Retinopathy of Prematurity (ROP)
What Is Retinopathy of Prematurity?
Retinopathy of prematurity (ROP) is an eye disease that can happen in premature babies. It causes abnormal blood vessels to grow in the retina, and can lead to blindness.
What Happens in Retinopathy of Prematurity?
Retinopathy (ret-in-AH-puh-thee) of prematurity makes blood vessels grow abnormally in the eye that can leak or bleed. This causes scarring of the retina, the layer of nerve tissue in the eye that sends messages about light to the brain.
When the scars shrink, they can pull on the retina, detaching it from the back of the eye. In severe cases, this leads to vision loss and even blindness.
What Causes Retinopathy of Prematurity?
While in the womb, a baby’s retinal blood vessels begin to grow at 16 weeks and don’t finish growing until after the baby is born. So an early birth can disrupt this growth or cause abnormal growth. Babies born earlier than 31 weeks of gestation, or who weigh less than 1500 grams at birth, are most at risk.
ROP has no signs or symptoms when it first develops in a newborn. The only way to diagnose it is through an eye exam by an .
How Is Retinopathy of Prematurity Treated?
Some cases of ROP are mild and correct themselves. But others are severe enough to cause scarring that can pull the retina away from the rest of the eye. These cases need surgery to prevent vision loss or blindness.
ROP surgery stops the growth of abnormal blood vessels. Treatment focuses on the peripheral retina (the sides of the retina) to preserve the central retina (the most important part of the retina). ROP surgery involves scarring areas on the peripheral retina to stop the abnormal growth and eliminate pulling on the retina.
Because surgery focuses on the peripheral retina, some amount of peripheral vision may be lost. But preserving the central retina means the eye can still let a child do important things like see straight ahead, tell colors apart, read, etc.
The most common methods of ROP surgery are:
- laser surgery (laser therapy or photocoagulation): This is done most often for ROP. Small laser beams scar the peripheral retina.
- injection: A medicine is injected into the eye. This might be done as an alternative to, or along with, laser surgery. This is a newer treatment and results are promising, often allowing the blood vessels to grow more normally. Research is ongoing to determine the long-term side effects of the medicine on premature infants.
For advanced cases of ROP with retinal detachment, these methods are used:
- scleral buckling: This involves placing a flexible band, usually made of silicone, around the whole eye. The band goes around the sclera, or the white of the eye, causing it to push in, or "buckle." This, in turn, pushes the detached retina closer to the outer wall of the eye.
- vitrectomy: This surgery replaces the clear gel in the center of the eye (called the vitreous) with a saline (salt) solution. This makes it easier for the surgeon to remove scar tissue and eases tugging on the retina, which stops it from pulling away.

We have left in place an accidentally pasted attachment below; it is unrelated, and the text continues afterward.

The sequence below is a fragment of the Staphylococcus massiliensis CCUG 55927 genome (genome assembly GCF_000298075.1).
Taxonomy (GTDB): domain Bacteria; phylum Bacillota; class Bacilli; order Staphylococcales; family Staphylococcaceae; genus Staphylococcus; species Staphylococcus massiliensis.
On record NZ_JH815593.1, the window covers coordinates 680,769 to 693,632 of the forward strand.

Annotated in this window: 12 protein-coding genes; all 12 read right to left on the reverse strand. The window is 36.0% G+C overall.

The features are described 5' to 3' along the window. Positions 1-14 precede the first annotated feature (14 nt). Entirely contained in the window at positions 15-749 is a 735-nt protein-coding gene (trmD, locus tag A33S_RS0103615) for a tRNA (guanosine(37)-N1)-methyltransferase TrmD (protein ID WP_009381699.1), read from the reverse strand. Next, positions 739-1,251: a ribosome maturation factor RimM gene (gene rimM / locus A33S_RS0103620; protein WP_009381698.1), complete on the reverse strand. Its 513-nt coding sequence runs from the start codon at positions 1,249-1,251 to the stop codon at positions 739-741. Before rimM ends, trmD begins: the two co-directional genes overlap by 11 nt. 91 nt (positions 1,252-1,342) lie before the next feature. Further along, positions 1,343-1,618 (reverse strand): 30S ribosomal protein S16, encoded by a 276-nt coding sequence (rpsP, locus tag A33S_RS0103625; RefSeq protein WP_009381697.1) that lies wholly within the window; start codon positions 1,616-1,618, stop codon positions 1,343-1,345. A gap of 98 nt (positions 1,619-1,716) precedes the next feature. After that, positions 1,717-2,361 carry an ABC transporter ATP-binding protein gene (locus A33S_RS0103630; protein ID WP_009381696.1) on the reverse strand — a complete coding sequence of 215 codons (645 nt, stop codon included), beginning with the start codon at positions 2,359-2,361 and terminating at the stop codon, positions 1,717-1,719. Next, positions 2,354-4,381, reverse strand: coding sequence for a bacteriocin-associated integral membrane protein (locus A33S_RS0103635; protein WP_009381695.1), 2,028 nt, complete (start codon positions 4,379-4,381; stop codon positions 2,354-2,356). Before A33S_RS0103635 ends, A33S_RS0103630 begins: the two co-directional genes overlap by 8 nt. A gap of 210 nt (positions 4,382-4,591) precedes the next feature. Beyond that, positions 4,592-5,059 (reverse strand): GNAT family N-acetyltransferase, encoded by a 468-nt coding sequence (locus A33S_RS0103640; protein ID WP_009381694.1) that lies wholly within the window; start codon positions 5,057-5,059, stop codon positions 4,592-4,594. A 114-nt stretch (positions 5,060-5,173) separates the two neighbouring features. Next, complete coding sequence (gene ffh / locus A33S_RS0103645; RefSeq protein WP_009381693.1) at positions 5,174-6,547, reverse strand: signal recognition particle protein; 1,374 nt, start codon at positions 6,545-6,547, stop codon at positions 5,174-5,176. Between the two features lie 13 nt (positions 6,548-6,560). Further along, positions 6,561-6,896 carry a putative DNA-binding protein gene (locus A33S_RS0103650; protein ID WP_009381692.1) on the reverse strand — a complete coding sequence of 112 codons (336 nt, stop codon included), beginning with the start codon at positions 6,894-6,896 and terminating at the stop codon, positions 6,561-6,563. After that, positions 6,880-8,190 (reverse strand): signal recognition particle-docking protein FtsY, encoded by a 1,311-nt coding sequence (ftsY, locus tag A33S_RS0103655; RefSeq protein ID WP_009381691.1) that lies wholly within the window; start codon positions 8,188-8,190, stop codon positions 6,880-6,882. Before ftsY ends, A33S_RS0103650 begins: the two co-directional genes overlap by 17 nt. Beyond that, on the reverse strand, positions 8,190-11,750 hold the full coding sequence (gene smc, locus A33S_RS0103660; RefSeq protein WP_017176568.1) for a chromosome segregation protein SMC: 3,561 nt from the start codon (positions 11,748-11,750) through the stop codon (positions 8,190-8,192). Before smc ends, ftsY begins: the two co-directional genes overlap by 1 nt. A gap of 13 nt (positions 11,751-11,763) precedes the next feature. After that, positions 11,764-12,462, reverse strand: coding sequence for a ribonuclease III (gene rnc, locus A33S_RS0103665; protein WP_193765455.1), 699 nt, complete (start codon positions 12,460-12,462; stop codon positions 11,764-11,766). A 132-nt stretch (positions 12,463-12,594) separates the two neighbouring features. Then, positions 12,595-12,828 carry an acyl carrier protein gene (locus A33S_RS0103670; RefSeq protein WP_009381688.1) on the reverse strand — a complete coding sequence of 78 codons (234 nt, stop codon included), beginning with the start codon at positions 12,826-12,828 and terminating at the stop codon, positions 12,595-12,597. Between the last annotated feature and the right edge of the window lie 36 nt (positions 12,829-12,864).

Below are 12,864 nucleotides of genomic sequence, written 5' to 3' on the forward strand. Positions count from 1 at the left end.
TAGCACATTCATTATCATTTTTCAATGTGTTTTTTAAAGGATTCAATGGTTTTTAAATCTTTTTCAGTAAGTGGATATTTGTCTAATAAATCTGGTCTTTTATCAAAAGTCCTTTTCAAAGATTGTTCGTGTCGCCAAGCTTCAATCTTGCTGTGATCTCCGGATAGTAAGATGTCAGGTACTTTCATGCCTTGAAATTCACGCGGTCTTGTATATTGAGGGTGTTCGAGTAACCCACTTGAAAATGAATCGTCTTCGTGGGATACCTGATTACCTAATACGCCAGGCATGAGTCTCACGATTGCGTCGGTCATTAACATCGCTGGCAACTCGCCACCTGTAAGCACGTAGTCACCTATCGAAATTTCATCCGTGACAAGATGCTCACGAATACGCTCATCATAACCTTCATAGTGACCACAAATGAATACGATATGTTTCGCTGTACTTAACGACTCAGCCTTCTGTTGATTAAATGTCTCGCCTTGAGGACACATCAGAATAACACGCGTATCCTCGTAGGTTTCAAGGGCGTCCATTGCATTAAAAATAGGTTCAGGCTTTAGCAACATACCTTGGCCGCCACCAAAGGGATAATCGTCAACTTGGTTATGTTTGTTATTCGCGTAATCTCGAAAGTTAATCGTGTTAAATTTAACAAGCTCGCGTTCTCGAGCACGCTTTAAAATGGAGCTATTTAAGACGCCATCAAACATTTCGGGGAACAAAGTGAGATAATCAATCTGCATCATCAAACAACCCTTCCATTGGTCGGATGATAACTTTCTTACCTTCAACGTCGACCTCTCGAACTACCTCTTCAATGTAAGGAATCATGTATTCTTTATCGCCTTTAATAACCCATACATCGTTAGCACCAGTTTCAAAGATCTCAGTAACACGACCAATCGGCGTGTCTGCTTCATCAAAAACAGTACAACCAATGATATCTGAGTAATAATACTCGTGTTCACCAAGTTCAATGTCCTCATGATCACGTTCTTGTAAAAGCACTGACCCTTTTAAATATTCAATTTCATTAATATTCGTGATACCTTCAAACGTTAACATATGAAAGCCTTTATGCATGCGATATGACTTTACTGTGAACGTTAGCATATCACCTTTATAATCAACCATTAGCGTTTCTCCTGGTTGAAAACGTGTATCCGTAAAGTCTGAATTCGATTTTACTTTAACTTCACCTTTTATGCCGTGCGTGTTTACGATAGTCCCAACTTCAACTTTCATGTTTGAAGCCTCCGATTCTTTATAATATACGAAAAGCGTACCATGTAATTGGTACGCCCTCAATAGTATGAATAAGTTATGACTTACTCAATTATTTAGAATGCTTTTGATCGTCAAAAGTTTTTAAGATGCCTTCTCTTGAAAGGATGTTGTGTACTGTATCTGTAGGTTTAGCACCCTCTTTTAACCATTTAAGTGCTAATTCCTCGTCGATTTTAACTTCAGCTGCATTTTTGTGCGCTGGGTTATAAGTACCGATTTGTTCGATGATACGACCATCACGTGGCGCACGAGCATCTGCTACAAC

What Happens in Retinopathy of Prematurity Surgery?
Your baby's ophthalmologist will talk with you about which ROP surgery method is best.
ROP surgery is usually done with a child under either general anesthesia (medicine that causes a deep sleep-like state) or sedation (the child is unaware of the procedure, but isn't as deeply sedated as with general anesthesia). Some procedures can be done right at a child’s hospital bedside (like laser surgery), while others need to be done in an operating room.
To start, doctors give a baby eye drops to dilate the pupil(s) before the procedure. During the surgery, a tool called an eyelid speculum is gently inserted under the eyelids to keep them from closing. The baby's breathing and heart rate are closely monitored.
The eye will be covered with a patch after scleral buckling and vitrectomy, but not after laser surgery or an injection. Whether a hospital stay is needed depends on the child's medical condition and age at the time of surgery.
If a hospital stay isn't needed, you can take your child home about an hour after the procedure. You’ll need to give eye drops to prevent infection and/or inflammation for at least a week.
To make sure your baby's eyes heal properly and that ROP hasn't returned, go to all follow-up eye exams. These usually happen every 1–2 weeks. For scleral buckling, the ophthalmologist must examine the buckle every 6 months to account for a child's growing eye.
What Else Should I Know?
The goal of ROP surgery is to stop the disease from getting worse and prevent blindness. ROP surgery has a good success rate, but not all babies respond to treatment. Some babies who have ROP surgery might still lose some or all vision.
With ROP surgery, some peripheral (side) vision may be lost. And even if the ROP stops progressing, vision still can be affected. Because some vision loss and other eye problems can happen, any child who has had ROP should have regular, yearly eye exams well into adulthood.
Note: All information is for educational purposes only. For specific medical advice, diagnoses, and treatment, consult your doctor.
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